Let Me Keep My Bar Low!

August 16, 2012

Last Saturday my husband and I went to a really nice Half-Price Bookstore and were browsing in the Bible-helps section. Since I was looking to find a book to help me with basic Greek, and we were talking aloud about this, another guy who was there chimed in. This progressed to a lively discussion between the guy (I’ll call him Andy) and me about theological viewpoints and the effects of them on churches and individuals. My husband, who is much less inclined to talk with strangers, but supports me in my joy in doing so, eased away. And since Andy had already declared his displeasure with the OSAS false doctrine, I thought the conversation would continue to be enjoyable. But it did not.

For one thing, Andy dominated the conversation. I realized he saw it as an opportunity to teach me what he knew and was eager to find points of difference with me so that he could continue to teach me. I never like to deliberately run with differences, though of course they are often unavoidable when out witnessing, but even so, I like to accentuate our similar views first. Then, if the other person is willing to listen to my beliefs and reasons (verses), then I can listen to his, and there can be an atmosphere created for Spirit-led learning and ministry, as well as for God’s love to be exhibited and His name glorified.

The main point of contention came when Andy saw that I believed born-anew people have the power in them to daily practice to be perfectly Christ-like, as would a person aiming for an Olympic gold medal. “Oh no,” he argued. “We can never even come close, so why discourage others by teaching such an expectation?” I countered that to not expect a Spirit-indwelt person to continually aim for perfection is like telling an aspiring athlete that he can never be perfect. –And that though failures will sometimes happen, it is not something we should very often discuss. What should be discussed is the goal, and the goal is most definitely, every moment, perfection. I gave him the analogy of the Olympic pole-vaulter. “Should we, as spiritual Olympic pole-vaulters trying to skillfully sail over the perfection bar, tell ourselves we can never do it? Or should we keep practicing, trying to make it over every time?” What did Andy believe about that? He said, “Your bar is too high.” I answered, “Your bar is too low.”

When I wanted to leave, Andy accused me by saying, “Yea, when I corner someone, and they have no answer, they just walk away.” I wanted to say, “No, they likely walk away because you talk right over a person and refuse to even attempt to hear them out. Of course they must give up.” But what I really said was just, “Good-bye.”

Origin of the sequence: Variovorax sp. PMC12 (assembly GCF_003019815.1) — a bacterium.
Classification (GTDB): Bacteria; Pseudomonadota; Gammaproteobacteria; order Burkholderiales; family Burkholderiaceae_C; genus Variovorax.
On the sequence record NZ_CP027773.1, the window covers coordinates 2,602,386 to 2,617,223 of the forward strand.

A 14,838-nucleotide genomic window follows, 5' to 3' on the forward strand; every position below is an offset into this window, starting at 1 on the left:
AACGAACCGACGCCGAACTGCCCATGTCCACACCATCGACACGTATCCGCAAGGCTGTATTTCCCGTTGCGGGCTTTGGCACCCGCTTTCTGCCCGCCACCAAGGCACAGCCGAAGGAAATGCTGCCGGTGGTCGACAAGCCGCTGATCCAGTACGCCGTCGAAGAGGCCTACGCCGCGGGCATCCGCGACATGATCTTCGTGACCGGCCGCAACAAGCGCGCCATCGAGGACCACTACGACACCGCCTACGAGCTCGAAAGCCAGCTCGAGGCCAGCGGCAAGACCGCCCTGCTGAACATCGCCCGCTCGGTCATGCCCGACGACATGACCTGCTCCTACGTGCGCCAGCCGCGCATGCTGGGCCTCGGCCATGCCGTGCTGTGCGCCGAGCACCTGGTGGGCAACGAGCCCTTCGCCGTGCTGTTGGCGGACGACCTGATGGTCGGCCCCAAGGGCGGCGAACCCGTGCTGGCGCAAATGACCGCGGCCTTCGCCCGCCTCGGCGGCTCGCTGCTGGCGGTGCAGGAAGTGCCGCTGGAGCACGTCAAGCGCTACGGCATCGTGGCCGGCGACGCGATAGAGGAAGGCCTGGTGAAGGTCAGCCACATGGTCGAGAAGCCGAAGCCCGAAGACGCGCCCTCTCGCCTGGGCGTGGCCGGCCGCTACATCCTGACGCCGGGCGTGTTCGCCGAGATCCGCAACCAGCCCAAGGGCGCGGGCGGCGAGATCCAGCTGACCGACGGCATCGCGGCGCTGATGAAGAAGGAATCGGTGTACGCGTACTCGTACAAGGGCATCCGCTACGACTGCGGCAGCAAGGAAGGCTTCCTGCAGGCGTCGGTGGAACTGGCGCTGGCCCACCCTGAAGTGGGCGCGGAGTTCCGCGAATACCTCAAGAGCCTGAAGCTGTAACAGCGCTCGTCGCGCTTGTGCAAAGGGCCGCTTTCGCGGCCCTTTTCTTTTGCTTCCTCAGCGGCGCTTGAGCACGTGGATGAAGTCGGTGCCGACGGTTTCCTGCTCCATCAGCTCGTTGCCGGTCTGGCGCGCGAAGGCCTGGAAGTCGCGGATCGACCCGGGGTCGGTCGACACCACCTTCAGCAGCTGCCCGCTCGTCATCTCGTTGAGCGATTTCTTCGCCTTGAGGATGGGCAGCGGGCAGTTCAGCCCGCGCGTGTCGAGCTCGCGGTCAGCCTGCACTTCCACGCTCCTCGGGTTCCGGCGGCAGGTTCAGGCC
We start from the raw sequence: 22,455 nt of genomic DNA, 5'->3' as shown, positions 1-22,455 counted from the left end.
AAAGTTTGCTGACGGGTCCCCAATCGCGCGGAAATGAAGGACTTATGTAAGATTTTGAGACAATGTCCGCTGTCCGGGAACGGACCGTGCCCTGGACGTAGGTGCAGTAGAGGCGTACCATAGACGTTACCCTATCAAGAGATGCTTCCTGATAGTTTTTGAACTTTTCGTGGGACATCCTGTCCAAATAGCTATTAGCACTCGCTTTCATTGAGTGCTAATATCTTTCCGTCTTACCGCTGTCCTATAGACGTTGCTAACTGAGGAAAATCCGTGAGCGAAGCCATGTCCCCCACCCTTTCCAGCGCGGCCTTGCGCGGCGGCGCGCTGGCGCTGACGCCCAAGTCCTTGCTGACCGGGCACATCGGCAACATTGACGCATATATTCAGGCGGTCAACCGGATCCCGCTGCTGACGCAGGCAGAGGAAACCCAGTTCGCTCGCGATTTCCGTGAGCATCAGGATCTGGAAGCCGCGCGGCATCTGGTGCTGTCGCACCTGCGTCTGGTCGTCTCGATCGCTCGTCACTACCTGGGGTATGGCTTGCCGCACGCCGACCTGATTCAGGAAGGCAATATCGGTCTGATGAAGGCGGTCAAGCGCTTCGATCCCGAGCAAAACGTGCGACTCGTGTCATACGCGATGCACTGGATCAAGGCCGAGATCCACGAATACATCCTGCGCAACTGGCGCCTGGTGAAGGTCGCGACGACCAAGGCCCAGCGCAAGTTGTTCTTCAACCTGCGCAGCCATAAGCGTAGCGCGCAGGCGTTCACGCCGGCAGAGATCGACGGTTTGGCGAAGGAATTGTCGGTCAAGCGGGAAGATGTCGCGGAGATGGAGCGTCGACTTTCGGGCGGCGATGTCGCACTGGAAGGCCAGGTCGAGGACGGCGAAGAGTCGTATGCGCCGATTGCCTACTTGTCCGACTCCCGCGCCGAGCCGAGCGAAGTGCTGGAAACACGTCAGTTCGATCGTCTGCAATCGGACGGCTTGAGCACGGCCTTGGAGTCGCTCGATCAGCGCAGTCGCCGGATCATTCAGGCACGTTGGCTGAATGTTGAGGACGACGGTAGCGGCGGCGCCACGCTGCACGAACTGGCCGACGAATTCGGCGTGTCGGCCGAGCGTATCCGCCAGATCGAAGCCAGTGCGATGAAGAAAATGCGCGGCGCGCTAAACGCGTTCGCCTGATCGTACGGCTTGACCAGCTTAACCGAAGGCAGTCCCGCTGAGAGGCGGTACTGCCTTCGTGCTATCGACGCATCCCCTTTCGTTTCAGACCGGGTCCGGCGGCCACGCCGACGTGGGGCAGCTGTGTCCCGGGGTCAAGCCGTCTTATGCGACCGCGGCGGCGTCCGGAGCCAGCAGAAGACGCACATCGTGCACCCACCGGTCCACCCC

Andy called after me in a condescending way, “Keep studying.”

Well, I started looking for my husband, but to no avail. –Until I remembered that he’d said he was going to go sit down and read. I finally realized he must’ve meant by the coffee tables, so I went that way. Guess who was sitting across from him in debate? Uh-huh –Andy. I just plopped down next to my husband and laid my head on his shoulder, muttering, “I need to eat.” They conversed for a while longer and then we excused ourselves. But, as later told to me by my husband, here’s the best part: After I’d said good-bye to Andy the first time, he promptly found my husband, walked up to him as he sat at the table reading, and asked, “Does your wife really believe we are to aim for spiritual perfection?”

My husband looked up at him, and with reading glasses perched on his nose, he answered, “Why wouldn’t we aim for that?”

Andy sat down and said, “Well, that’d be ‘works’.”

My husband explained that we are not saved by works, but by the obedience which comes by faith. And that obedience is not about laying in an Olympic pool and doing nothing, but about striving to do our very best in whatever God’s will for us is. Perfection is therefore the objective, the purpose, the goal, the aim. Without this aim, people would lay around lazily and never care about being obedient to God, pleasing Him, or doing their utmost best to walk in His will and further His glory and Kingdom.

About here is where I came up, sat down, and was able to listen as my husband answered, undeniably by the Spirit’s help, all of Andy’s “trick” questions. He answered that to pray constantly meant to have, through the Spirit, a continual flow of communion with the Lord. He answered that to not read the Bible daily is not necessarily sin, but that a person who loves to fellowship with the Lord would feel a sense of loss if he couldn’t read it. He likened healthy fellowship between us and God to a good marriage, and that the more we loved, the more often we’d desire to be in one another’s company.

Well anyway, we thought it sad that here was just one more “Christian”, even one who considered himself a Bible scholar, who did not want to believe “he couldn’t help but sin.” He couldn’t stand that two people were demolishing his idol of “Must Sin Daily” by raising the holiness bar and telling him that his expectations of himself were way too low. For he wanted them low! So do most of the masses. But they will be sorely sorry come Judgement Day. For there we all will indeed be judged on what we did, said, and thought. We will indeed be judged by our works –that is, if we obeyed God’s Word, will, and Spirit.

I still smile about what my husband answered Andy when he came up to him and asked, “Does your wife really believe we are to aim for spiritual perfection?”

I just love my husband’s wise reply: “Why wouldn’t we aim for that?”

Yes, “Christians” out there, “Why wouldn’t we?”

Those who are being honest would have to answer: “The only reason I would not aim for spiritual perfection is because I just so love to sin.”

with love,

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